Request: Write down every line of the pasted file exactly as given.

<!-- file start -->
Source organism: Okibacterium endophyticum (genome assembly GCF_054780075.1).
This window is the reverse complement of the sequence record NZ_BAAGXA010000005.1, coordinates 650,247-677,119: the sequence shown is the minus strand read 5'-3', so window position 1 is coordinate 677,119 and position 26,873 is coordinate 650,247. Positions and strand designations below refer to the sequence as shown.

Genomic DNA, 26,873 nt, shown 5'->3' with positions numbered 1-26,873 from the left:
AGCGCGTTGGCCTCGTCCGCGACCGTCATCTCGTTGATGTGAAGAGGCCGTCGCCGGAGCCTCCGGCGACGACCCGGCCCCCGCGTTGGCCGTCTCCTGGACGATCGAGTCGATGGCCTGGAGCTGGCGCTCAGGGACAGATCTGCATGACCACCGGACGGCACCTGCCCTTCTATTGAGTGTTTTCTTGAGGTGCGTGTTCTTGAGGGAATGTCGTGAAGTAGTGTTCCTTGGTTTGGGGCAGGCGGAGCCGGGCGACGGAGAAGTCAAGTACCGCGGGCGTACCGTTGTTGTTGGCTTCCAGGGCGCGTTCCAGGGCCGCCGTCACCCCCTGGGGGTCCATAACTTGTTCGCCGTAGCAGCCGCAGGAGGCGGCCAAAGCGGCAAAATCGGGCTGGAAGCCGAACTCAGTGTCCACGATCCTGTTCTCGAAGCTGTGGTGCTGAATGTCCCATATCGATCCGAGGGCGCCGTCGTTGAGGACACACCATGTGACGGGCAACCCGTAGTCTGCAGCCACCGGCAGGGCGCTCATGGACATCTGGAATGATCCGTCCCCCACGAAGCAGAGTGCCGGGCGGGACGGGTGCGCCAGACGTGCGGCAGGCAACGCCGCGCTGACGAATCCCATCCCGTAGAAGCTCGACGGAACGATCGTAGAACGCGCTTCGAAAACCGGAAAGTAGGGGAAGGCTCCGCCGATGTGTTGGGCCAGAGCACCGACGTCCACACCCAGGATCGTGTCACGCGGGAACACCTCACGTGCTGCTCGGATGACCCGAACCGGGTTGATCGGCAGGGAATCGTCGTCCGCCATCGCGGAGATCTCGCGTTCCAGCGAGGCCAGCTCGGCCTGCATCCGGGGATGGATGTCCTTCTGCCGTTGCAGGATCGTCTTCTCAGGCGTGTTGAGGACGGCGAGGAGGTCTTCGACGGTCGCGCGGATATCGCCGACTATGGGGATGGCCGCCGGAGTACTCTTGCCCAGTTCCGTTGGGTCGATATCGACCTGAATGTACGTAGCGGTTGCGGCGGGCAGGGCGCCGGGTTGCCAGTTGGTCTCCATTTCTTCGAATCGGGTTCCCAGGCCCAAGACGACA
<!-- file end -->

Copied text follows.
Source organism: Okibacterium endophyticum (genome assembly GCF_054780075.1).
This window is the reverse complement of the sequence record NZ_BAAGXA010000005.1, coordinates 650,247-677,119: the sequence shown is the minus strand read 5'-3', so window position 1 is coordinate 677,119 and position 26,873 is coordinate 650,247. Positions and strand designations below refer to the sequence as shown.

Genomic DNA, 26,873 nt, shown 5'->3' with positions numbered 1-26,873 from the left:
AGCGCGTTGGCCTCGTCCGCGACCGTCATCTCGTTGATGTGAAGAGGCCGTCGCCGGAGCCTCCGGCGACGACCCGGCCCCCGCGTTGGCCGTCTCCTGGACGATCGAGTCGATGGCCTGGAGCTGGCGCTCAGGGACAGATCTGCATGACCACCGGACGGCACCTGCCCTTCTATTGAGTGTTTTCTTGAGGTGCGTGTTCTTGAGGGAATGTCGTGAAGTAGTGTTCCTTGGTTTGGGGCAGGCGGAGCCGGGCGACGGAGAAGTCAAGTACCGCGGGCGTACCGTTGTTGTTGGCTTCCAGGGCGCGTTCCAGGGCCGCCGTCACCCCCTGGGGGTCCATAACTTGTTCGCCGTAGCAGCCGCAGGAGGCGGCCAAAGCGGCAAAATCGGGCTGGAAGCCGAACTCAGTGTCCACGATCCTGTTCTCGAAGCTGTGGTGCTGAATGTCCCATATCGATCCGAGGGCGCCGTCGTTGAGGACACACCATGTGACGGGCAACCCGTAGTCTGCAGCCACCGGCAGGGCGCTCATGGACATCTGGAATGATCCGTCCCCCACGAAGCAGAGTGCCGGGCGGGACGGGTGCGCCAGACGTGCGGCAGGCAACGCCGCGCTGACGAATCCCATCCCGTAGAAGCTCGACGGAACGATCGTAGAACGCGCTTCGAAAACCGGAAAGTAGGGGAAGGCTCCGCCGATGTGTTGGGCCAGAGCACCGACGTCCACACCCAGGATCGTGTCACGCGGGAACACCTCACGTGCTGCTCGGATGACCCGAACCGGGTTGATCGGCAGGGAATCGTCGTCCGCCATCGCGGAGATCTCGCGTTCCAGCGAGGCCAGCTCGGCCTGCATCCGGGGATGGATGTCCTTCTGCCGTTGCAGGATCGTCTTCTCAGGCGTGTTGAGGACGGCGAGGAGGTCTTCGACGGTCGCGCGGATATCGCCGACTATGGGGATGGCCGCCGGAGTACTCTTGCCCAGTTCCGTTGGGTCGATATCGACCTGAATGTACGTAGCGGTTGCGGCGGGCAGGGCGCCGGGTTGCCAGTTGGTCTCCATTTCTTCGAATCGGGTTCCCAGGCCCAAGACGACA